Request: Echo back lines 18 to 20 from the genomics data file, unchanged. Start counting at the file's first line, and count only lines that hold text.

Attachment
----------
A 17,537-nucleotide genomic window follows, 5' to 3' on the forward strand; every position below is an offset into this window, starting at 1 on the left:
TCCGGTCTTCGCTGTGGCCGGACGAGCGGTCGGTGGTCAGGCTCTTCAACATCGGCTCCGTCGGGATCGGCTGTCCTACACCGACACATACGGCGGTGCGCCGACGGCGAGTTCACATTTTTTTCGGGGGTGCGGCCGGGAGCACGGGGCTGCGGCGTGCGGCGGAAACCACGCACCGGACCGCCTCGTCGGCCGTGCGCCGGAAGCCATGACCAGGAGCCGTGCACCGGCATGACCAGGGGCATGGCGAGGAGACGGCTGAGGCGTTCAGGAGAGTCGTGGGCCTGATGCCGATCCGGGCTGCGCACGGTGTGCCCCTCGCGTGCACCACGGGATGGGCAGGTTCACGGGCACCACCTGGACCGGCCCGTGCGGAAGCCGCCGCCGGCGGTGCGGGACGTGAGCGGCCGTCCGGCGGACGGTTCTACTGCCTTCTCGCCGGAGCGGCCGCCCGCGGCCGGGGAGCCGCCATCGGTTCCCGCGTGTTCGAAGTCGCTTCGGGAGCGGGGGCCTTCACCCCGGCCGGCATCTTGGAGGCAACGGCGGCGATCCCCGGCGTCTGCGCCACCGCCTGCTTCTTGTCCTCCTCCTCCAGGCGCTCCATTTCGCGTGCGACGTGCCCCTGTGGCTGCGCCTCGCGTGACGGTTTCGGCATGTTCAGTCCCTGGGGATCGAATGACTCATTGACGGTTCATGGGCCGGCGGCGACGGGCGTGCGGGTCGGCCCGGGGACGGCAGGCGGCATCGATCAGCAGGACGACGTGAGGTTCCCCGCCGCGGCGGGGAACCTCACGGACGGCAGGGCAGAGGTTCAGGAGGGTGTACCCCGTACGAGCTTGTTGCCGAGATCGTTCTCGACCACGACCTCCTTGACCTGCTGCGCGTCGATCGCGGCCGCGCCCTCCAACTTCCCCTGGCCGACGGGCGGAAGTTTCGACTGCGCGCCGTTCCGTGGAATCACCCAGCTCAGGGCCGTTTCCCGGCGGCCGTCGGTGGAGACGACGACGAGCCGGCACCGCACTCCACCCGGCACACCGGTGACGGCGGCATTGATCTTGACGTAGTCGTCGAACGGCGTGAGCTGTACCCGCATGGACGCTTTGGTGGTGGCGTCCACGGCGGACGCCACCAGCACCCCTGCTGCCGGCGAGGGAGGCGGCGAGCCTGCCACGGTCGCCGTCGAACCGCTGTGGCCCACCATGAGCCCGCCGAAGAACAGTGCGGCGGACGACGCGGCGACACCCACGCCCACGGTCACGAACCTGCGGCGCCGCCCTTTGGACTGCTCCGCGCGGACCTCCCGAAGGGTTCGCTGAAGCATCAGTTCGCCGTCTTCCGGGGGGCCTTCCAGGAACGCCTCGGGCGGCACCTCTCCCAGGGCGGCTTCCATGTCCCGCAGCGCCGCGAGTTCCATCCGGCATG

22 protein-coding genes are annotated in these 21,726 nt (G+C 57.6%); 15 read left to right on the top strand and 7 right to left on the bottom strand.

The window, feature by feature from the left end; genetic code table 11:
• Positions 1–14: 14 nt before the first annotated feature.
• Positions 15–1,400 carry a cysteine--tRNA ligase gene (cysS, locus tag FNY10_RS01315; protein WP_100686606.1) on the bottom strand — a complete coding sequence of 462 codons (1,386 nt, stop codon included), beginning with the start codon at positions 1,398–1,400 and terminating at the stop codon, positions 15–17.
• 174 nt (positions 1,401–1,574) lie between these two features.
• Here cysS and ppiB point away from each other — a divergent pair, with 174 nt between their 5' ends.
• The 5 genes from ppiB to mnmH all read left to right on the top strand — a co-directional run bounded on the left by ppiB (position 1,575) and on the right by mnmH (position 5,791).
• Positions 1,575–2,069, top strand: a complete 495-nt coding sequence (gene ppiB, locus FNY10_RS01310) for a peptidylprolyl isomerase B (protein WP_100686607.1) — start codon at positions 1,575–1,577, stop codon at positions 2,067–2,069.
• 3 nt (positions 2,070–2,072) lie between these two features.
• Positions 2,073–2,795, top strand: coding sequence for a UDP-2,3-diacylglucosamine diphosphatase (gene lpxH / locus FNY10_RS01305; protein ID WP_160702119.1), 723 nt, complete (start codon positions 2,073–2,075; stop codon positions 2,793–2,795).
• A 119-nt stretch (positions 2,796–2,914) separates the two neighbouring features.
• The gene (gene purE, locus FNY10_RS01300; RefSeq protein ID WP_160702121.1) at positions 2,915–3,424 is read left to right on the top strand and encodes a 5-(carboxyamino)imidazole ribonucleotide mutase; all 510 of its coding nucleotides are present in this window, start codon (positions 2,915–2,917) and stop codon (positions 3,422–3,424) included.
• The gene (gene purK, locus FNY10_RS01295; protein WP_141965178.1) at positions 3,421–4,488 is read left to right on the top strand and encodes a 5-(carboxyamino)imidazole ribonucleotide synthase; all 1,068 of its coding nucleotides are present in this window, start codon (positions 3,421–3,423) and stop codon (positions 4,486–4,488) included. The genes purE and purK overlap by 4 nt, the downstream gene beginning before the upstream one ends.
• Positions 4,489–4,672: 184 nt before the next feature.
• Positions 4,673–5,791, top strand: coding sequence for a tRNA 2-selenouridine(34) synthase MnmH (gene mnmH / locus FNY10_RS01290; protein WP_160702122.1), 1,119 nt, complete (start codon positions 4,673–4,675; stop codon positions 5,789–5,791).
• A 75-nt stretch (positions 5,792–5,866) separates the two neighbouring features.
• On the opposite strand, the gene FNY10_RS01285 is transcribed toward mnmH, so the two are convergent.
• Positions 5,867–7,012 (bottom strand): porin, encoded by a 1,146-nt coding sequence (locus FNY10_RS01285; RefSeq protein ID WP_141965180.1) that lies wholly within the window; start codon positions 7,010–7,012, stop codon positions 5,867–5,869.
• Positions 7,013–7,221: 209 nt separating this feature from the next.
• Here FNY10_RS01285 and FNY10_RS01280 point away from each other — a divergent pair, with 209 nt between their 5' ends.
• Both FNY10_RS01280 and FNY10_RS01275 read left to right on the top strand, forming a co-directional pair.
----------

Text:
• A 75-nt stretch (positions 5,792–5,866) separates the two neighbouring features.
• On the opposite strand, the gene FNY10_RS01285 is transcribed toward mnmH, so the two are convergent.
• Positions 5,867–7,012 (bottom strand): porin, encoded by a 1,146-nt coding sequence (locus FNY10_RS01285; RefSeq protein ID WP_141965180.1) that lies wholly within the window; start codon positions 7,010–7,012, stop codon positions 5,867–5,869.